Nutrition and Management: Selecting Crops and Varieties For Silage

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 Take home message | Barley | Triticale | Corn

This is a fact sheet from the Nutrition and Management section of the Alberta Feedlot Management Guide,Second Edition published September 2000. The 1200 page guide is available for purchase on CD-ROM.

Take Home Message

  • The ideal silage variety has high whole plant yields, high quality, and good lodging resistance.
  • Under irrigation and areas of high rainfall, semi-dwarf varieties are preferred.
  • Semi-dwarf barleys are capable of producing high silage yields and their shorter straw reduces lodging.
  • In the drier areas of the province longer strawed, standard varieties or triticale will produce higher silage yields.
  • Rotate your silage crops to reduce diseases and maintain yields.
  • The quality of triticale is close to barley when cut at the same stage.
  • Corn is the highest quality silage and should be considered in a rotation in areas where corn can be grown.
  • When choosing silage varieties - generally the highest grain producer will be the highest silage producer.

Barley has traditionally been the preferred annual silage crop for feedlots. The high digestibility, high yields and low cost/ton to produce has made it a staple in feedlot rations. The incidence of barley diseases from poor crop rotations has led to reduced silage yields. Triticale and shorter seasoned corn varieties are alternatives to add to the rotations to reduce the incidence of disease and maintain silage yields and silage quality. Continuous cropping of any crop kind will cause a build up of disease and should be avoided.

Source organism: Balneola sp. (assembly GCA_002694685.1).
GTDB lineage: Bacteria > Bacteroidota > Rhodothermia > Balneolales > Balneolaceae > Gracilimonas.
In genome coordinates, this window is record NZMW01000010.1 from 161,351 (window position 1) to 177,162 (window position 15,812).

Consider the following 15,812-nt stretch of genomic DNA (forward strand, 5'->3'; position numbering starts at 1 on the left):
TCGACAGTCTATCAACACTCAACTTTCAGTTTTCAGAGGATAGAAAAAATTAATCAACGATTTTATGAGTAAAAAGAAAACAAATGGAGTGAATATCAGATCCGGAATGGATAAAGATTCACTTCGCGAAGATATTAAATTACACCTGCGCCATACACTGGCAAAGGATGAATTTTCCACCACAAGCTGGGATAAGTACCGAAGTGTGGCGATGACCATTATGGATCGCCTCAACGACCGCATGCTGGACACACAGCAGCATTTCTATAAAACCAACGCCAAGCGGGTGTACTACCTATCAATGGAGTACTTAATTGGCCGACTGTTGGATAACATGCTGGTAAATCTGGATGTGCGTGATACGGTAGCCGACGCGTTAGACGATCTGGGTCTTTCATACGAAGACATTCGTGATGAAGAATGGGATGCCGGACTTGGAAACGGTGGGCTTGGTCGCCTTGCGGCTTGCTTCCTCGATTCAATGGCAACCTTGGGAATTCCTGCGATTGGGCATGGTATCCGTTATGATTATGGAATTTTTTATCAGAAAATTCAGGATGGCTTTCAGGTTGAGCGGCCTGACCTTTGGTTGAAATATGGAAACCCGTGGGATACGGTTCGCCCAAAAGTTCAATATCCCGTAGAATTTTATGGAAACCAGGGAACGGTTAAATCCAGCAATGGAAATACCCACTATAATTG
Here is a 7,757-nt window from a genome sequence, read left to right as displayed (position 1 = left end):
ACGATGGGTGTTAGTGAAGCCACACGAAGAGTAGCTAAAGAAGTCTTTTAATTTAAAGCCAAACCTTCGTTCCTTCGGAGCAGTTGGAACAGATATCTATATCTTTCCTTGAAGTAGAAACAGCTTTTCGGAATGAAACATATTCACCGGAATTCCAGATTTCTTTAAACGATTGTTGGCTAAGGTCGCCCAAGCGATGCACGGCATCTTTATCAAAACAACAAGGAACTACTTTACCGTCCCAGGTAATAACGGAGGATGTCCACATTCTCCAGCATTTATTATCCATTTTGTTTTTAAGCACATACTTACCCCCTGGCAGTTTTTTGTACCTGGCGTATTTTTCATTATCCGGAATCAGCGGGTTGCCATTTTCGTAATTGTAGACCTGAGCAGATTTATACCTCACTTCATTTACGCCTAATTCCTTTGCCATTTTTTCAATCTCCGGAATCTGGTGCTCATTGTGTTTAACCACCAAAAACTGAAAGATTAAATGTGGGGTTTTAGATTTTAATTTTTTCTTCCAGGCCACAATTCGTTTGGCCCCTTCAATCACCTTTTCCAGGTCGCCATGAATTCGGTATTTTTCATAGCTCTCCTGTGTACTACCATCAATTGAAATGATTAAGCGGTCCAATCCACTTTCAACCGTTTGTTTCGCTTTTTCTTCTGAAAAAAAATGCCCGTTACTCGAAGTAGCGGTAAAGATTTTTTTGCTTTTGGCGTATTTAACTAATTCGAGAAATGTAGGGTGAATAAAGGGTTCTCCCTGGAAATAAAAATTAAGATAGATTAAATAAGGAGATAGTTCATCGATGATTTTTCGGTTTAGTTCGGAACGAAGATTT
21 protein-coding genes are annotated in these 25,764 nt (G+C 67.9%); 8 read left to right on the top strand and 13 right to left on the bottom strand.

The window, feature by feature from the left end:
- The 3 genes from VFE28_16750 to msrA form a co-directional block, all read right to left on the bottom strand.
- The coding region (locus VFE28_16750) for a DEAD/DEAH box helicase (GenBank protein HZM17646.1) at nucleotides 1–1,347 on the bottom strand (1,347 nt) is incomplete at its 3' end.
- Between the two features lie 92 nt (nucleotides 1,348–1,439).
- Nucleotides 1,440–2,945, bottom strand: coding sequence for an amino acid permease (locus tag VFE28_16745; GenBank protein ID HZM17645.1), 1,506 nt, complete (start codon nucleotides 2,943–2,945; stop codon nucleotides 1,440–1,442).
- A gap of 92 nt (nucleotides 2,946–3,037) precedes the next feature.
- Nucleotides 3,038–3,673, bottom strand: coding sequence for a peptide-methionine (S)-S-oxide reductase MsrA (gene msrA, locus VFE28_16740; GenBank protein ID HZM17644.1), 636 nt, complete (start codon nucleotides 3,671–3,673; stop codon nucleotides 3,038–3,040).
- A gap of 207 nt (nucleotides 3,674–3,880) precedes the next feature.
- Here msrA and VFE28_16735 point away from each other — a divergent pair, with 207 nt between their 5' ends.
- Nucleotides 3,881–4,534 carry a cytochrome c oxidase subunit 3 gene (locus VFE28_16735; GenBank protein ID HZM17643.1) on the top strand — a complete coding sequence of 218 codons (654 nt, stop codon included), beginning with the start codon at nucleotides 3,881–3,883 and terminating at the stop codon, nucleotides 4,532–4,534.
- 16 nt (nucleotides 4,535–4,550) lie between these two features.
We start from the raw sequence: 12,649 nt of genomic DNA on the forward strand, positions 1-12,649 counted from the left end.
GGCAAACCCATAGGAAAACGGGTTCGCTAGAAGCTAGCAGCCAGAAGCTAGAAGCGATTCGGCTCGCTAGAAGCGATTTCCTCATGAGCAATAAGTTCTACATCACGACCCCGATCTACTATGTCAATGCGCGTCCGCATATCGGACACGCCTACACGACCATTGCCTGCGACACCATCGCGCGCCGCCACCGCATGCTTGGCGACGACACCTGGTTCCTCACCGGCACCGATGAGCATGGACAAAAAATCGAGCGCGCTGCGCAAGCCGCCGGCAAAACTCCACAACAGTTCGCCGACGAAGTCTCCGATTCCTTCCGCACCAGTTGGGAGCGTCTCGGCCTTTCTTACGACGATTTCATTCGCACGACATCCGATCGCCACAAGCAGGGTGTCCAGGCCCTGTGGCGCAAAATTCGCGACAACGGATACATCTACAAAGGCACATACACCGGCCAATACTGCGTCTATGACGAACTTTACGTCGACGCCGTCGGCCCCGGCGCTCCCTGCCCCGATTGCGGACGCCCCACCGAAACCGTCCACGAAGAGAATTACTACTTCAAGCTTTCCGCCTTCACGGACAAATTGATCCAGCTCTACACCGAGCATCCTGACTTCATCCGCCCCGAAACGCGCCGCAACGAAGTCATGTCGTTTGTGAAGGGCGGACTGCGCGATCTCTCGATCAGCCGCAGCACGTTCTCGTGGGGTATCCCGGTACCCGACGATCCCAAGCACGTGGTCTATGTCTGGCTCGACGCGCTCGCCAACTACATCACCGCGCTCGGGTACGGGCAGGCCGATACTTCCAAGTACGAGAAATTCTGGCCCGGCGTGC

The ideal barley silage has high whole plant yields, high quality and good lodging resistance. Under irrigation and areas of high rainfall, semi-dwarf are the preferred barley types. Semi-dwarf barleys are capable of producing high silage yields and their short straw reduces the amount of lodging. In drier areas of the province longer strawed standard varieties will produce higher silage yields.

A rule of thumb for choosing a variety is “the barley variety which produces the highest grain yield in your area will generally give you the highest silage yields”. Figure 1 indicates the ratios of the stem, leaves and grain in two barley types at Lacombe. Virden is a tall standard variety and Tukawa is a semi-dwarf variety. In both cases, the percent grain in the silage varies between 30% and 55% of the total yield of the silage, depending on the growing conditions from year to year. The average grain component of the silage is about 45% of the total yield in both barley types. The stem made up a higher percentage of the tall barley variety than it did in the semi-dwarf variety. Virden averaged 35% stem and Tukawa averaged 30% stem over three years.

There is year-to-year variation in the proportion of stem in both varieties. The % leaf varied between varieties but not enough to make a significant difference in the quality of the silage. Figure 1 indicates that the year to year variation in leaf, stem and grain is greater than the variation between varieties. There has not been enough research to determine differences in quality (digestibility, protein, fibre levels) between all the barley varieties. The lower ratio of stem and higher ratio of grain in the semi-dwarf barleys may produce a silage with lower fibre levels and higher digestibility than the longer strawed varieties, but more research is needed in this area.